Does Going Abroad Boost Your Income and Help Your Career? The Value of International Experience

by Irina Tomescu-Dubrow, Associate Professor, Institute of Philosophy and Sociology, Polish Academy of Sciences

Does going abroad, even for a little while, give you an edge in the job market?

As a small world gets smaller, employers across the US and Europe are looking for that “international experience” element in the resumes of job applicants. Corporations are sending their employees outside headquarters to do business in established and emerging economies. Universities push for international research and training collaborations, and academia and the private sector increasingly seek out personnel who can perform well in multi-national and multi-cultural environments.

Working or living abroad gives people skills and knowledge that businesses can use as they look for new markets and opportunities across the world. International experience seems like a good investment, but to date outside of the USA, empirical studies on its relationship to income and upward mobility are few.

In my article, “International Experience and Labour Market Success: Analysing Panel Data from Poland,” I used the longest running panel survey in Poland (POLPAN 1988 – 2013) to discover the impact of having spent at least two months in a foreign country (my definition of “international experience”) on two major life outcomes.

The first thing I looked for was relative income gains. Above and beyond gender, age, and education, I wanted to know whether people who went abroad earned more than those who did not. The answer is a strong yes: People who went abroad, even for as little as two months, have a higher income than those who did not go abroad, other things equal.

Next, I investigated the odds of becoming an employer or entrepreneur above and beyond the effects of age, gender, and education. Again, the answer is a strong yes: Having international experience boosts the odds of becoming an employer or entrepreneur.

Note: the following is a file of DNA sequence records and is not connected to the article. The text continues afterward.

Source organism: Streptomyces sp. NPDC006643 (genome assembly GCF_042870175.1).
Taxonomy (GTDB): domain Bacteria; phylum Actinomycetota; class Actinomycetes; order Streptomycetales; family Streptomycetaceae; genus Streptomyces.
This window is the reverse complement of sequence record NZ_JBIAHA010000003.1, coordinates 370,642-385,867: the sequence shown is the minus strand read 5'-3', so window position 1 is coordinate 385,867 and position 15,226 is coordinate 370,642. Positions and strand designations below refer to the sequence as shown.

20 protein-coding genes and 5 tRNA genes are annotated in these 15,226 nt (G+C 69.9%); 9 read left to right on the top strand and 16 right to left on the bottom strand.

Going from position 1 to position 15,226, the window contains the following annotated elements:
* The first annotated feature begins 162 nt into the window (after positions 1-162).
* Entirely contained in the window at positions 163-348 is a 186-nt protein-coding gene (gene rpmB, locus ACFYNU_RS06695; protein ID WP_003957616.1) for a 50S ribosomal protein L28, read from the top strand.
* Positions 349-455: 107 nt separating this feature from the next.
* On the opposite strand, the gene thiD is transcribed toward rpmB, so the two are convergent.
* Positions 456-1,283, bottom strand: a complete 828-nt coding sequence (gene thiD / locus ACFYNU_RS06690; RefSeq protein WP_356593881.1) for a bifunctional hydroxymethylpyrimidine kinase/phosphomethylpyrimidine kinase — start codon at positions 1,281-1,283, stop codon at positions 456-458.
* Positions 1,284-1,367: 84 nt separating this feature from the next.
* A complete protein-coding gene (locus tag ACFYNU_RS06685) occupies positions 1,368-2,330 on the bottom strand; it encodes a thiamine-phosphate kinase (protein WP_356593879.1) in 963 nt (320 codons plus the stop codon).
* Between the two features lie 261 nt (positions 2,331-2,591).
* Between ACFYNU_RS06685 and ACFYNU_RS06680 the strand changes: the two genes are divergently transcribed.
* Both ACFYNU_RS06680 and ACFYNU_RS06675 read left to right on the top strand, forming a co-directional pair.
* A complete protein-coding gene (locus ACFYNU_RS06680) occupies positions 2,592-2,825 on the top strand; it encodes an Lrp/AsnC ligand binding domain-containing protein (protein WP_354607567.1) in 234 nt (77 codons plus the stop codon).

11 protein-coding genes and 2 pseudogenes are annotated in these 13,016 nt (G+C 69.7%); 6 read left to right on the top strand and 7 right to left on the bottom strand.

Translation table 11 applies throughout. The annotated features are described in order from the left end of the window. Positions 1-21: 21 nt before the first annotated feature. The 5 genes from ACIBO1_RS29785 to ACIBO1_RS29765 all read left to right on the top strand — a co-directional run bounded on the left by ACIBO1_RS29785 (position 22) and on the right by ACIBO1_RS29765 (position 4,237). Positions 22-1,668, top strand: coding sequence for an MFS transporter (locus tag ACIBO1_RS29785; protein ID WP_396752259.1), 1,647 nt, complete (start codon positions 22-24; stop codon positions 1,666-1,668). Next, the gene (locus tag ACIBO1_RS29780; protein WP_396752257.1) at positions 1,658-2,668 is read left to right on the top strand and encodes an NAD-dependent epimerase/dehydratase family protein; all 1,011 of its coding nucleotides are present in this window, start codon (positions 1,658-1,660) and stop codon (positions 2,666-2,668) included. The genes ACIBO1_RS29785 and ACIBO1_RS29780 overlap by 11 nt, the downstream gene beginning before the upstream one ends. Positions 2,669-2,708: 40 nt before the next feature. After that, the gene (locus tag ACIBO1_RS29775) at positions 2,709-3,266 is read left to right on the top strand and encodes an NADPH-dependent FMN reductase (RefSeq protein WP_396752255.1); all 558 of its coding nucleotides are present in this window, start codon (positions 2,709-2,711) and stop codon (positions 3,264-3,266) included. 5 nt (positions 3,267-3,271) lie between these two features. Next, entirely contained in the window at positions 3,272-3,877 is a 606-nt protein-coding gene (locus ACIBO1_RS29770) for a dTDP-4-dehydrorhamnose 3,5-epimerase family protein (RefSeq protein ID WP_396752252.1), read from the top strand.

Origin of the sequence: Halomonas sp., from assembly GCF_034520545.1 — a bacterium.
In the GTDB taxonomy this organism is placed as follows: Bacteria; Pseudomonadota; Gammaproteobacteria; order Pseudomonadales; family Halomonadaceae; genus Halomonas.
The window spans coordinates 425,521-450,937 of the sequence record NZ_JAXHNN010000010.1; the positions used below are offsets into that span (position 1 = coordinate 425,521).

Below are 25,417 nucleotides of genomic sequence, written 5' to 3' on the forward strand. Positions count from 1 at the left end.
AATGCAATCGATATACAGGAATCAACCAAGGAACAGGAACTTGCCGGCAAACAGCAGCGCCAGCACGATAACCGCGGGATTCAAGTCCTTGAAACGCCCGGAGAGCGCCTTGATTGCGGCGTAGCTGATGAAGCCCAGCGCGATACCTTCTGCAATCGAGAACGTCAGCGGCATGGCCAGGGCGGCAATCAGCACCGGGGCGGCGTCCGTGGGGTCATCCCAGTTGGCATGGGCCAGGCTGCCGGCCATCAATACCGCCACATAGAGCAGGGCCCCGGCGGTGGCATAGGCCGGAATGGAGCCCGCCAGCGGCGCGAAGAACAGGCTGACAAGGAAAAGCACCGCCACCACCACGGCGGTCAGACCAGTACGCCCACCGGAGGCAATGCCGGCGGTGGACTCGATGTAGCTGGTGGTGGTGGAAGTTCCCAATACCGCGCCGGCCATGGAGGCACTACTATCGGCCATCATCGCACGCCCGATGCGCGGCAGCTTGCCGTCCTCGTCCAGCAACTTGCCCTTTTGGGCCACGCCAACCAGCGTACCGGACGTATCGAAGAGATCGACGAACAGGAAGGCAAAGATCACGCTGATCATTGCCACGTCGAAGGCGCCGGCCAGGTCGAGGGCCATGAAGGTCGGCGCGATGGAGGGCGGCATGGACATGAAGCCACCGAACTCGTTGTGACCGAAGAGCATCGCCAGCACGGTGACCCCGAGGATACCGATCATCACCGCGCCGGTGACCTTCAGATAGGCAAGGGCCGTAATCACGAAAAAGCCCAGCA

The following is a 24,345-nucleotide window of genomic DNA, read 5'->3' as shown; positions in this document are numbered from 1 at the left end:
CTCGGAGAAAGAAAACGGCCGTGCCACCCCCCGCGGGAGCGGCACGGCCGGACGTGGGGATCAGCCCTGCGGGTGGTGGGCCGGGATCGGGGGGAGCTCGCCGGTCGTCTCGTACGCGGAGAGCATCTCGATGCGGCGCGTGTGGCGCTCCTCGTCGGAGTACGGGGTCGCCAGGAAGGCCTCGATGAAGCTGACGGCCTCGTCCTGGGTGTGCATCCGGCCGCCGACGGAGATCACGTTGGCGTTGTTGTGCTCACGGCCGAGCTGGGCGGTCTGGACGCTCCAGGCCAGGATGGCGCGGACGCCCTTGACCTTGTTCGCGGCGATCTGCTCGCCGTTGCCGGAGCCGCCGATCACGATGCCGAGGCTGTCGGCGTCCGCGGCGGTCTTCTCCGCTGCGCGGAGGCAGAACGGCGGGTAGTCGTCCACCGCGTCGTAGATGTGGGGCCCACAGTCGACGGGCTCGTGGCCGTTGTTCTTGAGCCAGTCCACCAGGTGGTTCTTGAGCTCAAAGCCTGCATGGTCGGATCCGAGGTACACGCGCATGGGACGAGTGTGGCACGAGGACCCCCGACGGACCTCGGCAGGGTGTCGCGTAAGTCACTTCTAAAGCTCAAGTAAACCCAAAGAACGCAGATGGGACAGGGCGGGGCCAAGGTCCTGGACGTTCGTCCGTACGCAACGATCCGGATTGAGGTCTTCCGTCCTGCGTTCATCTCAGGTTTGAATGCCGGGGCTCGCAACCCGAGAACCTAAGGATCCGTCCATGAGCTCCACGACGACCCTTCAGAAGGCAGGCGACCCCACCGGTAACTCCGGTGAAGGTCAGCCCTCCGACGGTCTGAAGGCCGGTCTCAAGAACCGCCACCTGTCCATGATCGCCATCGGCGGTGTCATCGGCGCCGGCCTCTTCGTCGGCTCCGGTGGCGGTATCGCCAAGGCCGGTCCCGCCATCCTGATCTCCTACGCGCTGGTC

As with a recent study in the US by economist Susan Pozo, I find that those with international experience have higher income than those without this experience. I also find that international experience leads to upward mobility, in the form of becoming an entrepreneur.

Since 1989, millions of East Europeans have traveled abroad seeking new skills, insights, and economic opportunities. Many of them come back. While the tales of making one’s fortune abroad fill popular culture and the media, there are surprisingly few empirical studies on whether and how being in another country impacts one’s income and career. Part of the reason is that there too few long-term panel datasets that document career paths and include episodes of being abroad. The case of Poland, via its unique panel data called POLPAN, suggests that international experience significantly matters for East Europeans as they navigate the labour market of their home country.

This article is based on the paper, International Experience and Labour Market Success: Analysing Panel Data from Poland, in the Polish Sociological Review.

Irina Tomescu-Dubrow


Irina Tomescu-Dubrow is an Associate Professor at the Institute of Philosophy and Sociology, Polish Academy of Sciences and conducts research on inequality, attainment, and mobility in historical and cross-national perspectives.


In America, 20 Percent Reach “Affluence” at Least Once in Their Life

It depends on what you call affluence.  If you make 250,000 USD a year, this study considers you affluent:


WASHINGTON (AP) – Fully 20 percent of U.S. adults become rich for parts of their lives, wielding extensive influence over America’s economy and politics, according to new survey data.  These “new rich,” made up largely of older professionals, working married couples and more educated singles, are becoming politically influential, and economists say their capacity to spend is key to the U.S. economic recovery. But their rise is also a sign of the nation’s continuing economic polarization.